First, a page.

Several cases of congenital hypothyroidism caused by ingestion of excess maternal iodine tablets during pregnancy have been reported.47 Similarly, hypothyroidism in neonates born to mothers who ingested excessive amounts of seaweed or seaweed soup during both pregnancy48 and lactation have been reported.49,50 Given the risks of potential iodine-induced thyroid dysfunction, the American Thyroid Association recommends against ingestion of an iodine or kelp daily supplement containing >500 μg iodine for all individuals, except for certain medical indications.51
Amiodarone, an iodine-rich medication used in the management of ventricular and supraventricular tachyarrhythmias, is probably the most important and common source of medication-induced thyroid dysfunction. Amiodarone is 37% iodine by weight and has some structural resemblance to the thyroid hormones T3 and T4. Thus, one 200 mg tablet of amiodarone contains 75 mg iodine, which is several hundred-fold higher than the recommended daily intake of 150 μg in adults. The drug has a long half-life of ~100 days, is very lipophilic and accumulates in various tissues, including adipose tissue, liver and the lungs. As a result of its high iodine content, use of amiodarone is associated with thyrotoxicosis in 9.6% of patients with low ambient iodine intake, and hypothyroidism in 22.0% of patients with normal ambient iodine intake.52 Overall, amiodarone-induced hyperthyroidism is more common in iodine-deficient areas, whilst amiodarone-induced hypothyroidism is more common in iodine-sufficient areas.
Two types of AIT have been described: type 1 AIT is associated with increased synthesis of thyroid hormones, whereas type 2 AIT is characterized by destructive thyroiditis. Both occur approximately three times more frequently in men than in women, which is in contrast to amiodarone-induced hypothyroidism.53 A comprehensive update on this topic was published in 2012.54 Type 1 AIT is a form of the Jod–Basedow phenomenon, in which excess iodine exposure results in thyroid autonomy as a result of altered thyroid function regulation. Type 1 AIT is treated with thionamides, β-blockers, and if available, perchlorate; corticosteroids could also be used if the initial treatment is not rapidly effective. By contrast, type 2 AIT is characterized by parts of the thyroid gland being destroyed, which results in thyroid hormones leaking into the circulation. Type 2 AIT is usually managed with corticosteroids; one trial has demonstrated that treatment with perchlorate did not improve the likelihood of restoring euthyroidism.55 In severe cases of AIT, thyroidectomy might be required,56 with the use of iopanoic acid, if available, for the rapid control of hyperthyroidism before the surgery.57 The discontinuation of amiodarone might be considered, if this strategy is tolerated by the patient and in collaborative discussion with the patient’s cardiologist.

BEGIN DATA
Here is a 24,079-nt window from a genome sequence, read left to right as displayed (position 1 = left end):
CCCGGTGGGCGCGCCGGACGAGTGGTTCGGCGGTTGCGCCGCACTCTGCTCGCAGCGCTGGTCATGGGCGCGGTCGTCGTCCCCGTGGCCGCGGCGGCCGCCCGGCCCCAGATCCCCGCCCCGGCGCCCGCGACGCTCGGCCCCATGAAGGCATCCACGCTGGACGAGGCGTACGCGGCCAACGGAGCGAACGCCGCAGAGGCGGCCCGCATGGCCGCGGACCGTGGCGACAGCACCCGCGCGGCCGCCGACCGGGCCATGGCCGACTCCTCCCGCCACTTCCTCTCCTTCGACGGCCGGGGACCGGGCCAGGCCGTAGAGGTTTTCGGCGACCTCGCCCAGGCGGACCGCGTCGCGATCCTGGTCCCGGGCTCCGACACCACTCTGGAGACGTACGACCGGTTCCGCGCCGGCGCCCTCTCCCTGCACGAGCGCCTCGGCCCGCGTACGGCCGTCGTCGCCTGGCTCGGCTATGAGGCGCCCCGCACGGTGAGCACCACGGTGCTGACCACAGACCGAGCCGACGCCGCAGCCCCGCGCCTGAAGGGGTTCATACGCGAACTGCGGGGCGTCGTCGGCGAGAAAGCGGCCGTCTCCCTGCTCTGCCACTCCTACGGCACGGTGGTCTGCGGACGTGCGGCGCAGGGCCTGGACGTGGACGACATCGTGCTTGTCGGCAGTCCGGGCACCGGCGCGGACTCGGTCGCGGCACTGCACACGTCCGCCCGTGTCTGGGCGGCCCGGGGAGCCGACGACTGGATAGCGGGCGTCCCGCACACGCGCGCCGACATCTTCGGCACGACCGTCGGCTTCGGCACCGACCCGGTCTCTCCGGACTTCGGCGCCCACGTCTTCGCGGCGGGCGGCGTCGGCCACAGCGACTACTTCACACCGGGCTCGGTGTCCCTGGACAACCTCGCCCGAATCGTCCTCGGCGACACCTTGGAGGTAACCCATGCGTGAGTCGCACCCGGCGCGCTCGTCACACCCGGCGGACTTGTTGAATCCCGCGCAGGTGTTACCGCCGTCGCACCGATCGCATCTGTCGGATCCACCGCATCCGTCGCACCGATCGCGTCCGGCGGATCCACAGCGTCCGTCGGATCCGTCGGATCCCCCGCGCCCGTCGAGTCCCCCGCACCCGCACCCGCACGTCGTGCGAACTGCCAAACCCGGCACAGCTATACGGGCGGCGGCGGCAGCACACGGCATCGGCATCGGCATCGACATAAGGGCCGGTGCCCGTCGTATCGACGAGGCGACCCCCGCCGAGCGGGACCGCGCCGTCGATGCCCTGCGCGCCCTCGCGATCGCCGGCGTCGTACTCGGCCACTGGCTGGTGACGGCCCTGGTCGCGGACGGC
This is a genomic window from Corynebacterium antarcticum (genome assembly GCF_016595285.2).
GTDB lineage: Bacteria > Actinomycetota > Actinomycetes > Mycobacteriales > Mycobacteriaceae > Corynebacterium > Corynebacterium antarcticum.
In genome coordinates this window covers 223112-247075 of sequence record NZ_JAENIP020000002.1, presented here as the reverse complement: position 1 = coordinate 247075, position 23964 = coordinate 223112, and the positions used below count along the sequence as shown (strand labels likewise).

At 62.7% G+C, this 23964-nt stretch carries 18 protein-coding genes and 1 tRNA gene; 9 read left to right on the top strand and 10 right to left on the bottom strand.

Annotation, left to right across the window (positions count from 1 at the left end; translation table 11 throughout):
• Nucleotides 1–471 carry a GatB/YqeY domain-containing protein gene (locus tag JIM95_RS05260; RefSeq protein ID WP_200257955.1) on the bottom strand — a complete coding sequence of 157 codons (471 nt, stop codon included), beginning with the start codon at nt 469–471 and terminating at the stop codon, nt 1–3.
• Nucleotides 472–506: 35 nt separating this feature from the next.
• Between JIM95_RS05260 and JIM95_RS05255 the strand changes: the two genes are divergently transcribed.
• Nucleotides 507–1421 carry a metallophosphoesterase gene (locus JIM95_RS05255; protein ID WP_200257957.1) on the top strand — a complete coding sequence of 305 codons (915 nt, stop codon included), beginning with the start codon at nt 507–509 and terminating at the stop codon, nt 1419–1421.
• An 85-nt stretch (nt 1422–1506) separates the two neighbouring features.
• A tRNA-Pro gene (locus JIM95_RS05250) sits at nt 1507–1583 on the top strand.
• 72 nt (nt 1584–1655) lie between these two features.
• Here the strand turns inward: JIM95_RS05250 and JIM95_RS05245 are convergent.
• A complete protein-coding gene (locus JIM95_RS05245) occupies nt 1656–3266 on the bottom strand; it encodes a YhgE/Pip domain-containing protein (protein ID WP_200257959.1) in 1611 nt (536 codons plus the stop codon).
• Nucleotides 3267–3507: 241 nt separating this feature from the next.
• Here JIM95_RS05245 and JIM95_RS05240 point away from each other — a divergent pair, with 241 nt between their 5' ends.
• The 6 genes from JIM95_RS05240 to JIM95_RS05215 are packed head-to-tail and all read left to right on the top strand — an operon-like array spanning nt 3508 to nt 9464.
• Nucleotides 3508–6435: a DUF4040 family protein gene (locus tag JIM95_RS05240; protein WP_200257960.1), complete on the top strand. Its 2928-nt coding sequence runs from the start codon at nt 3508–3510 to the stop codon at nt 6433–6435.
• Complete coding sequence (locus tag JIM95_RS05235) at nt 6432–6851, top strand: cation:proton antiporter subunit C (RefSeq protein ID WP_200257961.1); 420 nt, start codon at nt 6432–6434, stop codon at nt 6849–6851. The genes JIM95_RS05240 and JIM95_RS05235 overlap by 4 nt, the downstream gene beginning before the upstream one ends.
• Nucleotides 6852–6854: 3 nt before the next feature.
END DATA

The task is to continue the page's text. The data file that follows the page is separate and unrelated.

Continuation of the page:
Some patients present with a mixed form of AIT, displaying features of both type 1 AIT and type 2 AIT.58 Differentiating between type 1 AIT and type 2 AIT can be difficult, but the use of radioiodine uptake and colour flow Doppler ultrasonography has been proposed.58 Finally, the risk of AIT might be further increased in some patients who are concomitantly treated with warfarin, due to a variety of mechanisms that can occur in patients who receive amiodarone that result in the potentiation of the effects of warfarin.59